December 25, 2018 - Christmas
Christmas is a Christian religious holiday, and an American federal holiday observed on December 25 of each year. However, many people of other faiths celebrate Christmas in a non-religious context. Christians celebrate this day as the birth of Jesus Christ, the son of God, on December 25. Eastern Orthodox Christians celebrate Christmas on January 7.
In the 4th century, church officials decided to start celebrating the birth of Jesus. However, the bible did not state the date of Jesus’s birth. Around this time, the Roman Emperor Constantine converted to Christianity. Before this, Romans celebrated Saturnalia, a winter festival, celebrated in late December. Saturnalia involved a week-long feast and celebration. One part of the celebration was giving each other gifts. Read more about Saturnalia here. When the Emperor converted, many Saturnalia customs were absorbed into the Roman Christmas celebrations. A few years later, Pope Julius I chose December 25 as the official date for the celebration of Jesus’s birth.
The drinking, feasting, and giving of presents led many to believe that Christmas was not really a religious holiday. Puritans in New England and in England banned its observance because they believed it was not a religious holiday. From 1659 to 1681, the celebration of Christmas was outlawed in Boston, and you could be fined for celebrating it.
It wasn’t until the 1800s that Americans began to embrace Christmas. Americans changed the holiday from a community party holiday into a family-centered day of peace. One of the reasons why Christmas became popular at this time is that there was a lot of tension between classes. During this conflict, Washington Irving wrote The Sketch Book of Geoffrey Crayon, gent., a series of stories about the celebration of Christmas. The stories featured a wealthy man who invited peasants into his home for the holiday. This created the idea that Christmas should be a warm holiday that brings all classes together. Also around this time, A Christmas Carol was published, which also had a message about being charitable at Christmas. These books inspired the American people, and demonstrated the benefits of celebrating the holiday.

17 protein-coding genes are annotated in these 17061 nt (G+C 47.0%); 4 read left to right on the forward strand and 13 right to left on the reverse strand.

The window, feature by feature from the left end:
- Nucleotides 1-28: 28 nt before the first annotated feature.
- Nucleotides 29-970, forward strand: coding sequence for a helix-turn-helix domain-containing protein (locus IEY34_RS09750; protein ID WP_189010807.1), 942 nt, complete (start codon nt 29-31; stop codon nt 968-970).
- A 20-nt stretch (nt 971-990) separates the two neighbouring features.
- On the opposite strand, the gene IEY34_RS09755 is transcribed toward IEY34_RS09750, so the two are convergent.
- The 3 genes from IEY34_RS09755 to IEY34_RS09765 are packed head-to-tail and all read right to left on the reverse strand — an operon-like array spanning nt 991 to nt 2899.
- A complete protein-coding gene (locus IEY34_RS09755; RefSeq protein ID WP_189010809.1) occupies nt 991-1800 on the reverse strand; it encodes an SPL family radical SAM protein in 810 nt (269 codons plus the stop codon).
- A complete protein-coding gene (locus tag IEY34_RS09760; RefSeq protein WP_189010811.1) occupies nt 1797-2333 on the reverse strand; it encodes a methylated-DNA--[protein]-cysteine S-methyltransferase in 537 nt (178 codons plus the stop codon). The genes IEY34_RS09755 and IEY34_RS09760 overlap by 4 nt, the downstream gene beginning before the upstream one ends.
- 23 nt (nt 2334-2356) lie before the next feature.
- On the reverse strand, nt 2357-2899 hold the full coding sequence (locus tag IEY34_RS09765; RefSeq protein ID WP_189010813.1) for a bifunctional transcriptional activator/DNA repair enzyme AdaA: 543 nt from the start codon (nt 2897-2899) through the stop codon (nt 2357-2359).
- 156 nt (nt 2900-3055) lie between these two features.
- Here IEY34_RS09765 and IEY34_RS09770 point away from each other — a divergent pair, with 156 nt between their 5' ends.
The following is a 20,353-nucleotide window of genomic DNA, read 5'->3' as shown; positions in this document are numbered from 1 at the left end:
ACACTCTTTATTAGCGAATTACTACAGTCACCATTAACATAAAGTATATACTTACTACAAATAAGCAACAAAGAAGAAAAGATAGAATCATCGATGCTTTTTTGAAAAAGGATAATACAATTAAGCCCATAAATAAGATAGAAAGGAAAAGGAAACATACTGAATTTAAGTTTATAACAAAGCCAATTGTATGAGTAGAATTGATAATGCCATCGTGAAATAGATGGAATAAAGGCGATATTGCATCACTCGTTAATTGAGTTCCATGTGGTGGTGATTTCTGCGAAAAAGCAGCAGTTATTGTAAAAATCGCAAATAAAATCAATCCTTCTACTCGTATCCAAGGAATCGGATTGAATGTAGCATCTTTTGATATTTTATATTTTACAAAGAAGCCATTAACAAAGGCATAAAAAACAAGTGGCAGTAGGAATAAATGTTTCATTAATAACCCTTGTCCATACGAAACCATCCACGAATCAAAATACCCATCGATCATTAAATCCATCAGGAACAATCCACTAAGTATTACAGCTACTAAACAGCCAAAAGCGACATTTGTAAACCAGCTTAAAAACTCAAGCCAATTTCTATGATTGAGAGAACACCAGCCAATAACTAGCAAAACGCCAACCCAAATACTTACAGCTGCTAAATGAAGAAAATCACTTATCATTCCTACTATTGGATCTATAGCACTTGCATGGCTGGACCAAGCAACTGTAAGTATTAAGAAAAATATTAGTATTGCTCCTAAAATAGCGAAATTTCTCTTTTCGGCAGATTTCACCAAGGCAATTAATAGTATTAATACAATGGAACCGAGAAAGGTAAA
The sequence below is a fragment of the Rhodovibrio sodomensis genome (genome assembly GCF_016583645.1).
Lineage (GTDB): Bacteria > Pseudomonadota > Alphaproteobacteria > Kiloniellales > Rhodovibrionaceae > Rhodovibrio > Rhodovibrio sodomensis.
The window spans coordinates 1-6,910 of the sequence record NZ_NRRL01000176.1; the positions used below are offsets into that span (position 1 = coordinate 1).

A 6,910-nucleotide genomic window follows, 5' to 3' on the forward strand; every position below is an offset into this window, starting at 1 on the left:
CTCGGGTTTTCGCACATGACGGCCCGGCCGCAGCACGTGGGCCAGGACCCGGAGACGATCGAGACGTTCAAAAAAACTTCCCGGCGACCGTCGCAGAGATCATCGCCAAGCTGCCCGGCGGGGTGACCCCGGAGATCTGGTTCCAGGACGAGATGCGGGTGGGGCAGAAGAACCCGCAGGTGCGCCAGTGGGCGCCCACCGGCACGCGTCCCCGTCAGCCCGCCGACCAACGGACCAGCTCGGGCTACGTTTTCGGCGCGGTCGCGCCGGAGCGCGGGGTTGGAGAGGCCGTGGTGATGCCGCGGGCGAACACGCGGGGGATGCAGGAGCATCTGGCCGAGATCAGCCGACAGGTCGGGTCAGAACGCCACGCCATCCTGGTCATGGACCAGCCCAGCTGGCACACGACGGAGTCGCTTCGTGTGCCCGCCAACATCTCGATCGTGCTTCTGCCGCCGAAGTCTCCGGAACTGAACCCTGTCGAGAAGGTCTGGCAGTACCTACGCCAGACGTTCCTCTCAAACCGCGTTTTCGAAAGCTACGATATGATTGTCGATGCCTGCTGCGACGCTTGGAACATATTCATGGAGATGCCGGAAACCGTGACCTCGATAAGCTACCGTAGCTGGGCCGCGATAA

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In 1870, Christmas was declared a federal holiday. Over the next 100 years, the American Christmas tradition evolved to include parts of other customs. This included decorating trees, sending holiday cards, and giving gifts.
Some of these customs come from the pagan celebration of Yule (read more about Yule here). Old Yule customs often had people place branches of evergreen trees in their homes. That tradition turned into placing whole trees into homes.
Many Americans celebrate Christmas by putting up a Christmas tree in their home. They will decorate the tree with ornaments and lights. Families who celebrate typically place wrapped presents under the tree, to be opened on the morning of December 25. Those who are Christian may attend church the night before, and some may attend that day. The service will typically include a retelling of Jesus's birth. Some workplaces, friends, and families also celebrate the holiday with games involving presents. Two of these games are Secret Santa and Yankee Swap/White Elephant.
Learn more about the origins of this holiday:
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